• Cardiovascular: High plasma levels typically depress the heart and may result in bradycardia, arrhythmias, hypotension, cardiovascular collapse, and cardiac arrest. Local anesthetics that contain epinephrine may cause hypertension, tachycardia, and angina.

  • Gag-reflex suppression may occur with oral administration.

Other body systems can also experience adverse effects.

  • Transient burning sensation

  • Skin discoloration

  • Swelling

  • Neuritis

  • Tissue necrosis and sloughing

  • Methemoglobinemia (with prilocaine)

The United States Food and Drug Administration (FDA) has issued an advisory regarding risk of serious adverse effects with use of topical anesthetics for cosmetic procedures. Life-threatening adverse effects occurred following topical anesthetic application over large surface areas of the body; for some, a plastic occlusive was also applied to enhance absorption. Two women experienced seizures, coma, and death following applying topical anesthetics to their legs with an occlusive dressing before laser hair removal.

For more information, see Life-Threatening Side Effects with the Use of Skin Products Containing Numbing Ingredients for Cosmetic Procedures. This warning was reissued by the FDA in January 2009 following the publication of a study using topical lidocaine to reduce discomfort during mammography. [13] For more information, see the FDA Public Health Advisory.


Warnings Regarding Cocaine as a Topical Anesthetic

Various anesthetic mixtures that contain cocaine have been used to anesthetize minor skin lacerations, especially on the face or scalp. One such combination that is extemporaneously prepared by hospital pharmacies includes tetracaine 0.5%, epinephrine (Adrenaline) 1:2000, and cocaine 11.8%. This combination is commonly referred to as TAC solution. Its use results in decreased pain on application and may provide better patient tolerance of suturing, particularly in those who are unable to tolerate injections or who have difficulty following instructions or sitting still (eg, children, individuals with mental disabilities). However, serious toxic effects (eg, seizures, cardiac death) have been described following topical cocaine application, particularly in infants and children. [3, 12] Because of increased toxicity, expense, and federal regulatory issues, cocaine is no longer recommended for topical anesthesia.

Compounded mixtures such as lidocaine, epinephrine, tetracaine (LET) solutions, have replaced cocaine with lidocaine 4% because of their superior safety when applied to nonintact skin. Still, these solutions should not be applied to wounds with end-arteriolar blood supply.


Allergic Reaction to Local Anesthetics

Actual hypersensitivity is rare and accounts for less than 1% of all reactions to local anesthetics. Allergic reactions may be attributed to other factors such as acute toxicity, concurrent drug therapy (eg, tachycardia caused by epinephrine), or preservatives, such as paraben or sulfites, that the product may contain. [3, 12]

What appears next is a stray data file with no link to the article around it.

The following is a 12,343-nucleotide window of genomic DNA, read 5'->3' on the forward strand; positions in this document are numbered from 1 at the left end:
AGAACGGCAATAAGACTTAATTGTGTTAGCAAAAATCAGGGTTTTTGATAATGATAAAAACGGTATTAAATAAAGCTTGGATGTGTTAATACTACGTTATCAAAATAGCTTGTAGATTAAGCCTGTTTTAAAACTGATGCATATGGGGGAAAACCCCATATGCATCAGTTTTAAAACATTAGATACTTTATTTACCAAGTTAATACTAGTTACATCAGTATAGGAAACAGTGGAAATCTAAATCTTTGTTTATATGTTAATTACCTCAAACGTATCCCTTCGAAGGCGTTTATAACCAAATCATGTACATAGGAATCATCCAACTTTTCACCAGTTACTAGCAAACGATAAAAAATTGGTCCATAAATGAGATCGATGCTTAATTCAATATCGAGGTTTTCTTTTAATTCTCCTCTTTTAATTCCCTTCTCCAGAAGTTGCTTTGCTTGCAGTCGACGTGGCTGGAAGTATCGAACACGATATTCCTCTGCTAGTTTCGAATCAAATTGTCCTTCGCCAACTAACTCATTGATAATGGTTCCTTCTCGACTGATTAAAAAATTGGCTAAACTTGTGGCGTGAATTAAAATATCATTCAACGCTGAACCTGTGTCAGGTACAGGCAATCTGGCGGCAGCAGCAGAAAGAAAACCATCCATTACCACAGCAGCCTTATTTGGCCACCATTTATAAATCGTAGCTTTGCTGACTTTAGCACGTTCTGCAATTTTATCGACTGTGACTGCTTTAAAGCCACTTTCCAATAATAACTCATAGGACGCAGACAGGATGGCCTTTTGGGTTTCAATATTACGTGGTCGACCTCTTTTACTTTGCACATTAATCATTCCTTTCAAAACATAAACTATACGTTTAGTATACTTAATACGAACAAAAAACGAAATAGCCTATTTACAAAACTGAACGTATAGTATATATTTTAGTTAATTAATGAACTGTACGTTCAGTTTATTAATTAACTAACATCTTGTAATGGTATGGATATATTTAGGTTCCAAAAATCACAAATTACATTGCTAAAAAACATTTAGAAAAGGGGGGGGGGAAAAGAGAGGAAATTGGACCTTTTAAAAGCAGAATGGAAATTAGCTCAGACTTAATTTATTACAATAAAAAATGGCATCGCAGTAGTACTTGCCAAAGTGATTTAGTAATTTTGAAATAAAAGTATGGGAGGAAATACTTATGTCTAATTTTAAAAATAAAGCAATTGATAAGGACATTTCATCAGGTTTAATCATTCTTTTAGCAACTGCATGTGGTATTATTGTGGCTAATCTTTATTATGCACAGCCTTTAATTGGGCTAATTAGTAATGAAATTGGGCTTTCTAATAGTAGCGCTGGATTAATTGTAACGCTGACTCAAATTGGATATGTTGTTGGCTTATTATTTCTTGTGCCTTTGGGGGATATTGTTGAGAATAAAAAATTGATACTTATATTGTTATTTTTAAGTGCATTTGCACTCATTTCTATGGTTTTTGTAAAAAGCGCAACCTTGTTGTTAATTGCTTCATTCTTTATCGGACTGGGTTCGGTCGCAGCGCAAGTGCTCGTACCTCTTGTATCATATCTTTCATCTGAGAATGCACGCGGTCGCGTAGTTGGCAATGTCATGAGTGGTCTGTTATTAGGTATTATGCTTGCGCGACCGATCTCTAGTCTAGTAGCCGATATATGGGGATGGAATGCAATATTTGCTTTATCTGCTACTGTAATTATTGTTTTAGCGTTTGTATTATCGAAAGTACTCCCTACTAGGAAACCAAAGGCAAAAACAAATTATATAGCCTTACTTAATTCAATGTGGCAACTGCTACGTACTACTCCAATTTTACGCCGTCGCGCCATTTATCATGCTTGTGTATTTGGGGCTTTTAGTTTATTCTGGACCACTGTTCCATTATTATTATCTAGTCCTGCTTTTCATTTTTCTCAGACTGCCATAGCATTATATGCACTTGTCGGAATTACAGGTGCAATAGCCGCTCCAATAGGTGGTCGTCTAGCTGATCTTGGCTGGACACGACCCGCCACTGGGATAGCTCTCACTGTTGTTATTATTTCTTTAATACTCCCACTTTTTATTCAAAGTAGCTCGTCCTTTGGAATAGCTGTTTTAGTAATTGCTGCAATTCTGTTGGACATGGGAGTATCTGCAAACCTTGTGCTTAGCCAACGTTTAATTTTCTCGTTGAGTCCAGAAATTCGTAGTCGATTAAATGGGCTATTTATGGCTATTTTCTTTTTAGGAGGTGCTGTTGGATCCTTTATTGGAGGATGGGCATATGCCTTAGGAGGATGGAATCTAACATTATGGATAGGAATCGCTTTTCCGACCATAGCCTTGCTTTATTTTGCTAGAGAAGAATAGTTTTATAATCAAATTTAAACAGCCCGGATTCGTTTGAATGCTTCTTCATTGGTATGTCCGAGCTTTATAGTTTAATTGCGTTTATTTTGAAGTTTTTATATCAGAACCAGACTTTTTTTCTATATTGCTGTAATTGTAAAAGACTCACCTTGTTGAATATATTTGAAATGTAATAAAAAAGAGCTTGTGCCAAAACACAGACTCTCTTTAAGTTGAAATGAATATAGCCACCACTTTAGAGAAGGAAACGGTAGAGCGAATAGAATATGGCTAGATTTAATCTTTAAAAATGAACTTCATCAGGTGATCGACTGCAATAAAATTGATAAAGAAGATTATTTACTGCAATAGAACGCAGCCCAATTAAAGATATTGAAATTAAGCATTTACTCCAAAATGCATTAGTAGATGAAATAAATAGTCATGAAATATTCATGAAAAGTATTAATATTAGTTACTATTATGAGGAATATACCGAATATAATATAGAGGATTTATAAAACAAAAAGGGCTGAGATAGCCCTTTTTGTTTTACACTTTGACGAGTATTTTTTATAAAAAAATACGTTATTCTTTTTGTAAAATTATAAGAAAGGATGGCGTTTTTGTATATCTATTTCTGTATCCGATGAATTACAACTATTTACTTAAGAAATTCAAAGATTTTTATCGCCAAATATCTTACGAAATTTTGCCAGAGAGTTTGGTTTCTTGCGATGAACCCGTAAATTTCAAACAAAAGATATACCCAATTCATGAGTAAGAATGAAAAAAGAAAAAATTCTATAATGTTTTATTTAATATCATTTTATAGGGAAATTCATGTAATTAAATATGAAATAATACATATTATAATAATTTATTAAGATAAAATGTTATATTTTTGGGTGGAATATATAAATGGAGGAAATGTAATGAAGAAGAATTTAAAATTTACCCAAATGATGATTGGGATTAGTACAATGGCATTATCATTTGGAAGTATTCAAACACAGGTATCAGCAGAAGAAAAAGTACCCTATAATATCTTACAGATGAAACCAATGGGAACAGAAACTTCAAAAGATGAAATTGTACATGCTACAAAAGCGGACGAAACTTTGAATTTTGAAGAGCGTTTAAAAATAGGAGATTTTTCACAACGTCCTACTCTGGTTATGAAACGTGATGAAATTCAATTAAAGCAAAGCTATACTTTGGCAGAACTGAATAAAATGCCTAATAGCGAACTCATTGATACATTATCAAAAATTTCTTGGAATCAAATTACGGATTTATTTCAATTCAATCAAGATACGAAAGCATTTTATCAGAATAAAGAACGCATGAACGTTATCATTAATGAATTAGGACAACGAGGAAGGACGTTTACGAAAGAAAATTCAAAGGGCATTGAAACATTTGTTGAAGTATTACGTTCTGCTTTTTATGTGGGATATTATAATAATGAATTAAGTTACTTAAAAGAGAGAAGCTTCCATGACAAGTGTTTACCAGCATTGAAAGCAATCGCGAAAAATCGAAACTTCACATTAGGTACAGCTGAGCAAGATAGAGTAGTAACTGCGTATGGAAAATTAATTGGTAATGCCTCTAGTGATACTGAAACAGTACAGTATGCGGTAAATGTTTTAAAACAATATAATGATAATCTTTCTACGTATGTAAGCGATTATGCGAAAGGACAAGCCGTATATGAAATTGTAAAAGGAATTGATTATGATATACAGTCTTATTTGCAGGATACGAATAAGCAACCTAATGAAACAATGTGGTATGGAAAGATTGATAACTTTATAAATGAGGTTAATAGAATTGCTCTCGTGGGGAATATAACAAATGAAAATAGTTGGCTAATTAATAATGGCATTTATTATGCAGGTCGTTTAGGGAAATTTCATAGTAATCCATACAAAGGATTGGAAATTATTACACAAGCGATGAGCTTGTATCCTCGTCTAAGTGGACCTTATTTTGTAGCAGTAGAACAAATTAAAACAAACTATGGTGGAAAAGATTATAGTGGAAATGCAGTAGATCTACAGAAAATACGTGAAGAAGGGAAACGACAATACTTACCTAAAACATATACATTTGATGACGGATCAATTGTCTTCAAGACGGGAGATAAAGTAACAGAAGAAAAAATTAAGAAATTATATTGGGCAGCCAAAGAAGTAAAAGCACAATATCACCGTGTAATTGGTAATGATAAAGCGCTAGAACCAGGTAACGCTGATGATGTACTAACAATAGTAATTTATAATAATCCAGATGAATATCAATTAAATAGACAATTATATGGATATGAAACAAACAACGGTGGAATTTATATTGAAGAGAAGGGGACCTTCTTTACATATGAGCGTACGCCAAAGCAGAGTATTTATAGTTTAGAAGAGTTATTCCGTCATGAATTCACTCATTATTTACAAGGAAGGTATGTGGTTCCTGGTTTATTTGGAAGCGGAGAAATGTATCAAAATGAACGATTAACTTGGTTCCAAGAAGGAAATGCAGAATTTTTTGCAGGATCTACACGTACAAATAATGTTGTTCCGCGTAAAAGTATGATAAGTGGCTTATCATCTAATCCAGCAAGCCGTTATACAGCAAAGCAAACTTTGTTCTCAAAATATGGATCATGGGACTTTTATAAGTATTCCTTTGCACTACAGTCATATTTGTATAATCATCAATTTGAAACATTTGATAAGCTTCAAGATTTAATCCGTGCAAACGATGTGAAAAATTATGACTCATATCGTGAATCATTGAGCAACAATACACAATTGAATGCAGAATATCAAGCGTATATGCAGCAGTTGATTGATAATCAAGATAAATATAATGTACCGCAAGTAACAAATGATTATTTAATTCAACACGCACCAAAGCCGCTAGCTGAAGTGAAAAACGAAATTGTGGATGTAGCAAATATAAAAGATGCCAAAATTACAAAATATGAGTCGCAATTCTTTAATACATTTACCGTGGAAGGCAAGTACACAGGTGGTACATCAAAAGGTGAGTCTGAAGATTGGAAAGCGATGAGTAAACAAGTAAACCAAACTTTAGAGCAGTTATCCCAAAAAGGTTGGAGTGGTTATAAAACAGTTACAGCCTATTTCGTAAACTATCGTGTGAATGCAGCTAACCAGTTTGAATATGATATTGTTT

Local anesthetics with a para -amino benzoic acid (PABA) ester-type structure seem to cause most anesthesia-related allergic reactions. Consequently, use esters (eg, tetracaine, benzocaine) with caution or use a topical anesthetic from the amide class (eg, dibucaine, lidocaine). Documented cross-sensitivity has been exhibited within the ester-based local anesthetics and structurally related compounds (eg, paraben preservatives). Hypersensitivity to the amide local anesthetics is rare. [2, 4] To quickly determine whether an anesthetic agent is an ester or an amide, note whether the generic name contains the letter i once or twice. Esters contain the letter i once in their generic names, whereas the generic names for amides contain the letter i twice.


Physiochemical Variables

Onset of action, anesthesia depth, and duration of action are determined by the pKa level, pH level, lipid solubility, protein binding, and vasodilatory effects of the specific local anesthetic. These factors also depend on the area of the skin to which the anesthetic is applied, the vascularity of tissues, the surface area, and anesthesia technique. Duration of application is important to improve topical anesthetic properties. [4]

Table 1. Common Topical Anesthesia [14, 2, 3, 4, 12] (Open Table in a new window)

Anes-thetic Class

Generic Name (Trade Name)

Available/ Recom-

mended Concent-

ration(s), %*

Dosage Form(s)

Max. Adult Topical Dose, mg

Max. Adult Mucosal Dose, mg

Max. Pediatric Mucosal Dose, mg/kg

Peak Effect, Minutes

Duration, Minutes


Dibucaine (Nupercainal)


Cream, ointment




< 5



Lidocaine (Xylocaine, ELA-Max, Lidoderm)


Viscous jelly, patch, ointment, liposomes

Variable depending on dosage form



2-5 Liposome: 30




(Americaine, Cetacaine, Dermoplast, Solarcaine)


Aerosol, cream, gels, lotion, ointment, solution




< 5







1 mg/kg







No longer available in US


Solution, gel, cream








(Cepacol, Sucrets)


Aerosol, lozenge




< 10

< 60



(ProctoFoam, Caladryl Cream for Kids)


Aerosol foam, pledgets, cream, ointment













dermal patch

1 g/10 cm2



60: 3 cm depth

120: 5 cm depth

30-60 after removal


Lidocaine 70 mg and tetracaine 70 mg (Synera Patch)





Adults or children:

Apply 1 patch 20-30 min before superficial dermato-

logical procedure





*Use lower concentrations for children or patients who are elderly or debilitated.

† Cocaine is generally not recommended for topical or mucosal application (see warnings above).

‡This dose also applies to the pediatric population (maximum application time in children aged < 3 mo = 1 h; >3 mo = 4 h).